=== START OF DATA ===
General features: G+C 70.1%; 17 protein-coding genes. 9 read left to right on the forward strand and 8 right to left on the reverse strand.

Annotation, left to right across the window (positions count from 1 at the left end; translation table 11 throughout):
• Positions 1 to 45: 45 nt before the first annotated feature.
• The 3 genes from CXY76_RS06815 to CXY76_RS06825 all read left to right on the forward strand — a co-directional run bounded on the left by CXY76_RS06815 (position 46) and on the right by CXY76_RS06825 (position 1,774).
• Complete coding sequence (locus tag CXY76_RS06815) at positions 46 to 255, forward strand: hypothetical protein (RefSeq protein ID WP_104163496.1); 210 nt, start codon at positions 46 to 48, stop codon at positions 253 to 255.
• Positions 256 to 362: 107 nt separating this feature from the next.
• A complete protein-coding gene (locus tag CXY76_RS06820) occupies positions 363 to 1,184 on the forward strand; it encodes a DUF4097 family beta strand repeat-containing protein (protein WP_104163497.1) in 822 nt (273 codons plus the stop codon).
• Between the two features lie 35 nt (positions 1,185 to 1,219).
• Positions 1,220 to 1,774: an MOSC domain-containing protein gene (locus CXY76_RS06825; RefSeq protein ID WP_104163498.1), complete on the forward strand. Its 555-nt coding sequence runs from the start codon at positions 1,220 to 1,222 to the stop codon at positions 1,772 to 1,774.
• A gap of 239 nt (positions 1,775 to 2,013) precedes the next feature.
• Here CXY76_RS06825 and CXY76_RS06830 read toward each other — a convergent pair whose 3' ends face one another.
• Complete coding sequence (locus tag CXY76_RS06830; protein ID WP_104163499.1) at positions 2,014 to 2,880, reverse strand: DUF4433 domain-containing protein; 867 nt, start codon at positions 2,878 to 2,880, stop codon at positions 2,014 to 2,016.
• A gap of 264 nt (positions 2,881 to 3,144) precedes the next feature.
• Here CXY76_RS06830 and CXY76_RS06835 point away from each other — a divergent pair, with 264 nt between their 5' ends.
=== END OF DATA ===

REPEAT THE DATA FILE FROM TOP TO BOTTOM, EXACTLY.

General features: G+C 70.1%; 17 protein-coding genes. 9 read left to right on the forward strand and 8 right to left on the reverse strand.

Annotation, left to right across the window (positions count from 1 at the left end; translation table 11 throughout):
• Positions 1 to 45: 45 nt before the first annotated feature.
• The 3 genes from CXY76_RS06815 to CXY76_RS06825 all read left to right on the forward strand — a co-directional run bounded on the left by CXY76_RS06815 (position 46) and on the right by CXY76_RS06825 (position 1,774).
• Complete coding sequence (locus tag CXY76_RS06815) at positions 46 to 255, forward strand: hypothetical protein (RefSeq protein ID WP_104163496.1); 210 nt, start codon at positions 46 to 48, stop codon at positions 253 to 255.
• Positions 256 to 362: 107 nt separating this feature from the next.
• A complete protein-coding gene (locus tag CXY76_RS06820) occupies positions 363 to 1,184 on the forward strand; it encodes a DUF4097 family beta strand repeat-containing protein (protein WP_104163497.1) in 822 nt (273 codons plus the stop codon).
• Between the two features lie 35 nt (positions 1,185 to 1,219).
• Positions 1,220 to 1,774: an MOSC domain-containing protein gene (locus CXY76_RS06825; RefSeq protein ID WP_104163498.1), complete on the forward strand. Its 555-nt coding sequence runs from the start codon at positions 1,220 to 1,222 to the stop codon at positions 1,772 to 1,774.
• A gap of 239 nt (positions 1,775 to 2,013) precedes the next feature.
• Here CXY76_RS06825 and CXY76_RS06830 read toward each other — a convergent pair whose 3' ends face one another.
• Complete coding sequence (locus tag CXY76_RS06830; protein ID WP_104163499.1) at positions 2,014 to 2,880, reverse strand: DUF4433 domain-containing protein; 867 nt, start codon at positions 2,878 to 2,880, stop codon at positions 2,014 to 2,016.
• A gap of 264 nt (positions 2,881 to 3,144) precedes the next feature.
• Here CXY76_RS06830 and CXY76_RS06835 point away from each other — a divergent pair, with 264 nt between their 5' ends.